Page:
Unlocking Development Possibilities: Making Your Localhost Public with Ease


Have you ever found yourself with a coding masterpiece in the making, itching to share it with testers or collaborators? Maybe you’re stuck in the development phase, and deploying to a test server feels like a hassle. Fear not! This blog will guide you through turning your localhost into a public domain, opening doors for seamless testing and collaboration.

Access Within the Same LAN

When you and your testers share the same Local Area Network (LAN), accessing your localhost is straightforward. Simply use the internal IP address and port for easy access.

Beyond the LAN: The Challenge

However, when testers are on a different LAN, the process becomes trickier. Directly exposing your localhost by NAT porting through the router to the Internet is often complex and not an ideal solution.

Public local network to internet

Enter Tools for Seamless Accessibility

Fortunately, there are user-friendly tools designed to simplify this process. They act as tunnels, making your localhost accessible over the Internet. Here are some handy tools:

1. Ngrok – Unified Ingress Platform for Developers:

Ngrok provides a unified platform for developers, allowing you to expose your local server to the web securely. To use Ngrok:

# After signing up and installing Ngrok 
# Run the following command in your terminal 
ngrok http 3000

2. Localtunnel – Expose Yourself to the World:

Localtunnel is a simple and effective tool for exposing your localhost to the Internet. To use Localtunnel:

# After installing Localtunnel globally 
# Start your local server (e.g., on port 4000) 
localtunnel --port 4000

3. localhost.run – Instantly Share Your localhost:

With localhost.run, you can instantly make your localhost public without the need for complex configurations. To use localhost.run:

# Ensure your local server is running (e.g., on port 5000) 
localhost.run -p 5000

Magic with Visual studio code

If you use Visual Studio Code as your editor, you have an additional option available: Local Port Forwarding, and no extension is required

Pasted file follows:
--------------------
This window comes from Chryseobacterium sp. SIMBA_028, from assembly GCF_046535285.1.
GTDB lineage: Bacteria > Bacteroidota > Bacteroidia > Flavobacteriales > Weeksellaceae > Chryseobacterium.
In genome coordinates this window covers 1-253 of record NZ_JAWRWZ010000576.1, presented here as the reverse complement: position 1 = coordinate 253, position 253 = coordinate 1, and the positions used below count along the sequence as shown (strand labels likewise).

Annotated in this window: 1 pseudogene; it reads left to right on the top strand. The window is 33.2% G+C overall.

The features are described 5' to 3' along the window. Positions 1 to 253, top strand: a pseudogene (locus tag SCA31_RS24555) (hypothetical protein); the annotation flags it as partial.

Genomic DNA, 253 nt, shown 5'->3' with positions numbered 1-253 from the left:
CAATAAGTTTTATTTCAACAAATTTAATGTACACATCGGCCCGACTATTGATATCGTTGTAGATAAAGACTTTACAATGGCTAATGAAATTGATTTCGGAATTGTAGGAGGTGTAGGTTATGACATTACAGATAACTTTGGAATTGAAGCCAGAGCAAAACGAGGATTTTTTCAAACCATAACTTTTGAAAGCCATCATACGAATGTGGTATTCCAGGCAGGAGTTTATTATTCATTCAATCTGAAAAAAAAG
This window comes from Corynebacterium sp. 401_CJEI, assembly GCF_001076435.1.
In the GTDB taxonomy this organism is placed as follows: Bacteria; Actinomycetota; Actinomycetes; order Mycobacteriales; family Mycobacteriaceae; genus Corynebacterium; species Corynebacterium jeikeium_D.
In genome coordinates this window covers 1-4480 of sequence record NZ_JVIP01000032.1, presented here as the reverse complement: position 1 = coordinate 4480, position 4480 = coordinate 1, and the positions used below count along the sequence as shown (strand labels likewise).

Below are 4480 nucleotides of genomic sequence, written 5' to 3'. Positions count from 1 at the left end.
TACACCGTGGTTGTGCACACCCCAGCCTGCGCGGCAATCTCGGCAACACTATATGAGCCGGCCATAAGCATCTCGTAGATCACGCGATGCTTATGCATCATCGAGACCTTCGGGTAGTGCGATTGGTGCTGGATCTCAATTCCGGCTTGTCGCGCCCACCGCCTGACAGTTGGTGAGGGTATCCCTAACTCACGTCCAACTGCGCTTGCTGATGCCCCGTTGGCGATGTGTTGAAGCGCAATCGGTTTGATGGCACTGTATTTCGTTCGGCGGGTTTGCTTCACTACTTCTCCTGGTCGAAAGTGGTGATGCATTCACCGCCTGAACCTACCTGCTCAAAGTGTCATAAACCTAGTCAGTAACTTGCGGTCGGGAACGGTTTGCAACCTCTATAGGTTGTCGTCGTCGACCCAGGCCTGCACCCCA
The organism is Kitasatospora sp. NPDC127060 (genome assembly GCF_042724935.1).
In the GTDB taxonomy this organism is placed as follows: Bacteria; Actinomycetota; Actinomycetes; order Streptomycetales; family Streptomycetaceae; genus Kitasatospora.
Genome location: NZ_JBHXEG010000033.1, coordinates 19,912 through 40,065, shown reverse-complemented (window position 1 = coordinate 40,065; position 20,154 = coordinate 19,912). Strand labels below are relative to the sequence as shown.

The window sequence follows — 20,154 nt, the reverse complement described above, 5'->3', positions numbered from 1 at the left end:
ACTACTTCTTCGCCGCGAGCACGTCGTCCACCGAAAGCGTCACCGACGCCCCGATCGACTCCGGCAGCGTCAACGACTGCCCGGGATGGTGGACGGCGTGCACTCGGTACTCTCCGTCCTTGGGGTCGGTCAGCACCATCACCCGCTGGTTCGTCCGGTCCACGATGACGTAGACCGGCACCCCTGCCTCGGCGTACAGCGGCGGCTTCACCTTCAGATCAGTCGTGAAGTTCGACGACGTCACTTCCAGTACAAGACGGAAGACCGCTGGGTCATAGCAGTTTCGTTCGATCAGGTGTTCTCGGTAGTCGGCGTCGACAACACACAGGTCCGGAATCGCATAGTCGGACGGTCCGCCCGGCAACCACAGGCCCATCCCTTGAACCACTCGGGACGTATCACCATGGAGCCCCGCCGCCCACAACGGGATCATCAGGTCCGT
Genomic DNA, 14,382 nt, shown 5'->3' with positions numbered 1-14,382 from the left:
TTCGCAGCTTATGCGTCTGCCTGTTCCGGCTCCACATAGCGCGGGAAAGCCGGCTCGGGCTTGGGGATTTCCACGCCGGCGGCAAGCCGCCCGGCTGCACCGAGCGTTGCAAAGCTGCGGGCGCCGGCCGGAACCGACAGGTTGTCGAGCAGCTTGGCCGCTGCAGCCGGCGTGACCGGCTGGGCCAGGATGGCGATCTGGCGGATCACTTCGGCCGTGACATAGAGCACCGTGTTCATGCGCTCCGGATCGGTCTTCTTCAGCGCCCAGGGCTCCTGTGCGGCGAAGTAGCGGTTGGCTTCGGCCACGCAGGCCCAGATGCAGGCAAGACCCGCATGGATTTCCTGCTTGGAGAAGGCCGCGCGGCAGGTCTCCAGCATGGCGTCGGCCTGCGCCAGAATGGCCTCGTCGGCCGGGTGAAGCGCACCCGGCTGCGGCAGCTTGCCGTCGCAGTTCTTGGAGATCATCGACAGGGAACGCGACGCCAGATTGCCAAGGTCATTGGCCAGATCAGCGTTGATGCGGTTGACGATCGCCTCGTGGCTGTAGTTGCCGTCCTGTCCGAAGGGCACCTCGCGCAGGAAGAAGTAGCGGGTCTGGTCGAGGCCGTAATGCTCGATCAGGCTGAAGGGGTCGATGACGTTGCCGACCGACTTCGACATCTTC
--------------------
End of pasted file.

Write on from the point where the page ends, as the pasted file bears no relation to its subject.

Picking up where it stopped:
Start by having a service you want to forward. If you don’t have one yet but have Node.js installed, you can run the following command to launch a server on port 3000

npx serve

Navigate to the “Ports” view in the Panel region (Ports: Focus on Ports View) and select “Forward a Port.”

forward a port with visual studio code

If you haven’t logged in with GitHub before, you’ll be prompted to sign in. Enter the port you’d like to forward; the default port using the above command is 3000. Once entered, the port forwarding system initiates, and the Ports view updates to display the forwarded port and its forward address.

port 3000 add to port and forward

Hovering over the Forwarded Address, you can use the inline actions to copy the address, open it in your browser, or open an in-editor preview.

By default, the forwarded port is set to Private. When you navigate to the URL, you’ll need to sign in with the same GitHub account used to start the port forwarding process in VS Code. You can change the visibility by right-clicking on the port and selecting “Port Visibility > Public.” Public ports don’t require sign-in.


Turning your localhost into a public domain is no longer a daunting task. Thanks to these tools, you can effortlessly share your development environment with the world, fostering collaboration and efficient testing. Give them a try, and witness the transformation of your development workflow!
If you’re ready to set up your own server, follow the Nginx instructions here: Install Nginx on Ubuntu 22.04

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